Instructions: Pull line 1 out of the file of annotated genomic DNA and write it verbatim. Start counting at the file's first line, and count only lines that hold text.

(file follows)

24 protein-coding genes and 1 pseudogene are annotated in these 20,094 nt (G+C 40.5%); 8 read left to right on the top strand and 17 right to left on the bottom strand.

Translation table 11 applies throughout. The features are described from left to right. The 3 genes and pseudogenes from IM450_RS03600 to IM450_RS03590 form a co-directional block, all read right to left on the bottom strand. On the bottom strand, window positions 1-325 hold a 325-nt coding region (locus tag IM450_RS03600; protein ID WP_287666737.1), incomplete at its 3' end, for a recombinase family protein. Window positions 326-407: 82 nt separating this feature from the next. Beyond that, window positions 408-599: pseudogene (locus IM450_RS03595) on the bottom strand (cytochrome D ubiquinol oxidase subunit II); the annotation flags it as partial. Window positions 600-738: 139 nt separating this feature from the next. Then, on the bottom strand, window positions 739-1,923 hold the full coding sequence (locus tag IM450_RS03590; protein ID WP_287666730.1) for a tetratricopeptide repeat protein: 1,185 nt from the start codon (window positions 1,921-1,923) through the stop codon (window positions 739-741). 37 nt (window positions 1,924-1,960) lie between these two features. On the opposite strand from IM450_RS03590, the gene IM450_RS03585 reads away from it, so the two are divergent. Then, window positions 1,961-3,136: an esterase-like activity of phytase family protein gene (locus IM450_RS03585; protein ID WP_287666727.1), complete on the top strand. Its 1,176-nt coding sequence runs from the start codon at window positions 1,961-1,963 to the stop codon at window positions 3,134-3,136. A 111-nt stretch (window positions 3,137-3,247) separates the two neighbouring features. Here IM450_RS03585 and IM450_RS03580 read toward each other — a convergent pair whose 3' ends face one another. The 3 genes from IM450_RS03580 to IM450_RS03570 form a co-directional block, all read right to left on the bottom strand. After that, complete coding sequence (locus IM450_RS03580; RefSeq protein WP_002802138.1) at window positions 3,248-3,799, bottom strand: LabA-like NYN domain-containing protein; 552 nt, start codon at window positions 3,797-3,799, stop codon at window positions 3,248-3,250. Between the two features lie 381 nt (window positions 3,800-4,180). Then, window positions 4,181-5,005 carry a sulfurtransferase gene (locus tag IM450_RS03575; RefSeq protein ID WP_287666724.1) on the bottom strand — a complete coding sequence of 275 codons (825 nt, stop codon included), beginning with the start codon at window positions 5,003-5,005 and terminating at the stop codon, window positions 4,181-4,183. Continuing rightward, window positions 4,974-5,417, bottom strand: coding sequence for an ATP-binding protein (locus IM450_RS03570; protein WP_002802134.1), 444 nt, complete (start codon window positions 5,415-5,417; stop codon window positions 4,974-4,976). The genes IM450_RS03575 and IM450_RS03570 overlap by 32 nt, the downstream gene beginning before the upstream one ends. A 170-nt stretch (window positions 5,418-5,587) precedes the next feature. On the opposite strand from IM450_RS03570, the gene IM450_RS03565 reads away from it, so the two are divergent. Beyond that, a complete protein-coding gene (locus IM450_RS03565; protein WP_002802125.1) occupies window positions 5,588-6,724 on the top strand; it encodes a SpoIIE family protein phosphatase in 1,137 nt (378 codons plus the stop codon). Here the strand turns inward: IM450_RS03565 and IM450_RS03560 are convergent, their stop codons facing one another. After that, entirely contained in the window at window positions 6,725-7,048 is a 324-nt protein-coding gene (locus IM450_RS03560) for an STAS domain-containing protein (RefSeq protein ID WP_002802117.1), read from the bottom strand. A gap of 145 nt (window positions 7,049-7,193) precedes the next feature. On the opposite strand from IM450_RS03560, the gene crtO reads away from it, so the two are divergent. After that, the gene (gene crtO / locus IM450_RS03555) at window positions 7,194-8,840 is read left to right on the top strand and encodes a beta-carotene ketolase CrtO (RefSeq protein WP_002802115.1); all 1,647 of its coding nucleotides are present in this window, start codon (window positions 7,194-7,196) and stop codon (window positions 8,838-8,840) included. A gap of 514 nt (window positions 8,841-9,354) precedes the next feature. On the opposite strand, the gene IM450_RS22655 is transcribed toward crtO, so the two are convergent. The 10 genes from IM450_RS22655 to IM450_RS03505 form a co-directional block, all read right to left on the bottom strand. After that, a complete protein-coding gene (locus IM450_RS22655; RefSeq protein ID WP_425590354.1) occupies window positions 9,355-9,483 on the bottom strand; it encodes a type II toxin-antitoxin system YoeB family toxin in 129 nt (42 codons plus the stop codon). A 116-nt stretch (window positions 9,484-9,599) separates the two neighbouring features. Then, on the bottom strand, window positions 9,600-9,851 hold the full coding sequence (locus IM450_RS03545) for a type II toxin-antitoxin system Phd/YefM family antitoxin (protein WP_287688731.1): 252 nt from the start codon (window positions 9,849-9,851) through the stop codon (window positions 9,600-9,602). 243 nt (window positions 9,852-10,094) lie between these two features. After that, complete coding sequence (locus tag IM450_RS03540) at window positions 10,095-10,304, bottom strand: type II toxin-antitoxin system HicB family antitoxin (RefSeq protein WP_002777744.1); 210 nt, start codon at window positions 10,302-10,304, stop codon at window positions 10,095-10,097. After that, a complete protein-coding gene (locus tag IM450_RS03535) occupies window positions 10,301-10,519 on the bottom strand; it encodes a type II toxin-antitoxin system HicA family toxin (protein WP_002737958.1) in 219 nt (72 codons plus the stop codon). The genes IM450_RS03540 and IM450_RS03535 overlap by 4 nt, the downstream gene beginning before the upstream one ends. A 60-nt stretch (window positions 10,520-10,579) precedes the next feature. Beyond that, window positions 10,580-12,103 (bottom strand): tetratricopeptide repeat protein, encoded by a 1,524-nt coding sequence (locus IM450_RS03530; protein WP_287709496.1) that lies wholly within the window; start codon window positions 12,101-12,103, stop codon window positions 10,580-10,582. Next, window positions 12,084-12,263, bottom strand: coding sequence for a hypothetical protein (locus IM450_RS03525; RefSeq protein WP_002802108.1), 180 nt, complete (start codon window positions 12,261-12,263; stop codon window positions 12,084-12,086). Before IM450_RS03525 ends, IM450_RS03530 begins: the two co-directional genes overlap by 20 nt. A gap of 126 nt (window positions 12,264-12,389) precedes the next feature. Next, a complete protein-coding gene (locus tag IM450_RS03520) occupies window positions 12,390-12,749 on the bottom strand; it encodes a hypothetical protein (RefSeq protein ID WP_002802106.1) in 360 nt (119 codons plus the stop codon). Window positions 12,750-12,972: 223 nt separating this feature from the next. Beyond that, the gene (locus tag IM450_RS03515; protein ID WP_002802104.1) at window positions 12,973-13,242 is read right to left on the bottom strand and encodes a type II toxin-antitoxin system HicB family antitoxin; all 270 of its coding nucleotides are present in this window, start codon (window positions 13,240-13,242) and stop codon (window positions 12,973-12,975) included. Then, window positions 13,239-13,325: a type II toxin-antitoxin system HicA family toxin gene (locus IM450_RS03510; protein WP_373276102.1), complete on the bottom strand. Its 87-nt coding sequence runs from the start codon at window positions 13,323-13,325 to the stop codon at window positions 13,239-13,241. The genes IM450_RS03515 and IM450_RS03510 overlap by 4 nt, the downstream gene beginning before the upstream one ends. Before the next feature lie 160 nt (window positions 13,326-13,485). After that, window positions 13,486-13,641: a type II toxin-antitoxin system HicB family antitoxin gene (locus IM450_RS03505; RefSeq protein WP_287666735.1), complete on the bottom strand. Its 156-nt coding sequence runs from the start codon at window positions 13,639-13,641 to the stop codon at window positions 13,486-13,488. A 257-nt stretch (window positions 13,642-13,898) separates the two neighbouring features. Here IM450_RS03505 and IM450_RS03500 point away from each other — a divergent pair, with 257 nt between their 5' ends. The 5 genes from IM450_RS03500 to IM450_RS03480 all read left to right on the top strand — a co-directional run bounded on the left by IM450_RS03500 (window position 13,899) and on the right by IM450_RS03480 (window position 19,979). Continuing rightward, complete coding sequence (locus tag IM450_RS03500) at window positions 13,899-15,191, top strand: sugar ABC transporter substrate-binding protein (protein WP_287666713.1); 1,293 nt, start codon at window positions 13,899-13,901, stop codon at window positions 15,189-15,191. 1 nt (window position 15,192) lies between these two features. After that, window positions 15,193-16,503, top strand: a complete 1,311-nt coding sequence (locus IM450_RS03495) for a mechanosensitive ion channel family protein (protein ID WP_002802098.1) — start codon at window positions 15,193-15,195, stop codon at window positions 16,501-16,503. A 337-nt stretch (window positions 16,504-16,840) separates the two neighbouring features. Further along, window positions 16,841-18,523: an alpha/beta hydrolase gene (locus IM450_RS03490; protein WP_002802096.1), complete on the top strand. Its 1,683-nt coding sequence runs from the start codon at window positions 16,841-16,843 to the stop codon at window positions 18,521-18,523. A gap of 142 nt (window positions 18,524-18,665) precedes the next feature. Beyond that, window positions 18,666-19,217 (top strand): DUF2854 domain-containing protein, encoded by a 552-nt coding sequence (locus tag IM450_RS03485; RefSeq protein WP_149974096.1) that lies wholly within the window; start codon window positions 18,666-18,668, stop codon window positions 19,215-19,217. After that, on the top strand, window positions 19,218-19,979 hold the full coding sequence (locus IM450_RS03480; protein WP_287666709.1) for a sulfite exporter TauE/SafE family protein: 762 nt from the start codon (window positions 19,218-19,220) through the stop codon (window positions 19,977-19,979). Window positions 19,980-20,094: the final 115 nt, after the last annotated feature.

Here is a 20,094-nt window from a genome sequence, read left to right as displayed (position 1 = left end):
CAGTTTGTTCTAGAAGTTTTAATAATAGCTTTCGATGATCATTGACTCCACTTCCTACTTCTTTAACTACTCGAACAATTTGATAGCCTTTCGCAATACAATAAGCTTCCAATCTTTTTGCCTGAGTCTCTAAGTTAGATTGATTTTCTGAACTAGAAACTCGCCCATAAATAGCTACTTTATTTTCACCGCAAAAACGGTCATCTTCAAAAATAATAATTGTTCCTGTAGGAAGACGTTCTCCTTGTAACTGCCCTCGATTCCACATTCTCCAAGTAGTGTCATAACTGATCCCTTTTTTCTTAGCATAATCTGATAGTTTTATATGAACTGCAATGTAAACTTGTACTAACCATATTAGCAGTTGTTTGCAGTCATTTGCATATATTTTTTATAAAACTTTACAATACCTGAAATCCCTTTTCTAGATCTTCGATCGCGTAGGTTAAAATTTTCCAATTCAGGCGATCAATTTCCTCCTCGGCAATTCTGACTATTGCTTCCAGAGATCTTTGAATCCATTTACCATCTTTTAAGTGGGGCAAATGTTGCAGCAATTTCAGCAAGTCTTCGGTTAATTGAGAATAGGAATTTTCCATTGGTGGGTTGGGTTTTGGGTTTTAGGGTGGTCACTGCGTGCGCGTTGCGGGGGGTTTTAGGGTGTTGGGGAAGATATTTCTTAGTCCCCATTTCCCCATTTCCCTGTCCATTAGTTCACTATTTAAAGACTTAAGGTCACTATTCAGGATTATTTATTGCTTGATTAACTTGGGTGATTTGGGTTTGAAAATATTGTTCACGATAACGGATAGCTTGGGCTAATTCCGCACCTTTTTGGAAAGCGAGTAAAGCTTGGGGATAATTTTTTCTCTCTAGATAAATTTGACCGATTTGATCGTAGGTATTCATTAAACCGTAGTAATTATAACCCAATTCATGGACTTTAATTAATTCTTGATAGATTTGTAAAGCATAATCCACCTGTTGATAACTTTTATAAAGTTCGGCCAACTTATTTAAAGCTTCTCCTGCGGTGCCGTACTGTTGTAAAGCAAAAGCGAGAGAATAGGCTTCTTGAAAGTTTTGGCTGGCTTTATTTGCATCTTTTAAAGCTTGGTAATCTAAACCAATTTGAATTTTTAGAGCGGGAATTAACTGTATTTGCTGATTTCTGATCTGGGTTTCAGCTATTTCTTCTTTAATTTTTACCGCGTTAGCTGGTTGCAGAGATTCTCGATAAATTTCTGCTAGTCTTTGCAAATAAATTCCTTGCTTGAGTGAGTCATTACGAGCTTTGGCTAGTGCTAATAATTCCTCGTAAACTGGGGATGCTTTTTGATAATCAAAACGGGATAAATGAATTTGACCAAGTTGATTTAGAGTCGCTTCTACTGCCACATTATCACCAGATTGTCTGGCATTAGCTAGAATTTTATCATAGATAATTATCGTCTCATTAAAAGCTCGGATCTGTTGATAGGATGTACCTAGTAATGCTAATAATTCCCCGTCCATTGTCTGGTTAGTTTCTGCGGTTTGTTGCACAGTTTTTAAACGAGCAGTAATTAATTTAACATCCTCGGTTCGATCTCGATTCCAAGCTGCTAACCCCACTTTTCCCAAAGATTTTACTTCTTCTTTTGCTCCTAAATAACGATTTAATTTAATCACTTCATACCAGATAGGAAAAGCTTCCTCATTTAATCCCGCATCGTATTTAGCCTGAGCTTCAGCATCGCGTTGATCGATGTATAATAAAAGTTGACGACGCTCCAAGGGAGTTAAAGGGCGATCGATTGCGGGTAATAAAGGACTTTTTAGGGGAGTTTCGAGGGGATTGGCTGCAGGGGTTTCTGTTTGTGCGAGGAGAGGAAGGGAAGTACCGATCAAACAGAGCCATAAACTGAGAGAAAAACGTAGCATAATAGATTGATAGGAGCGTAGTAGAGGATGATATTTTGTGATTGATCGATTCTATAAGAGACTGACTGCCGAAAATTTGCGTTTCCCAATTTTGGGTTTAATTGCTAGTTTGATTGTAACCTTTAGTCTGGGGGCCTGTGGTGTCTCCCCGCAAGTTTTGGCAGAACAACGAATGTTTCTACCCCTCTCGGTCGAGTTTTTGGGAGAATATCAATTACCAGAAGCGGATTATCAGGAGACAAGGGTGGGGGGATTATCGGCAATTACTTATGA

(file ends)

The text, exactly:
24 protein-coding genes and 1 pseudogene are annotated in these 20,094 nt (G+C 40.5%); 8 read left to right on the top strand and 17 right to left on the bottom strand.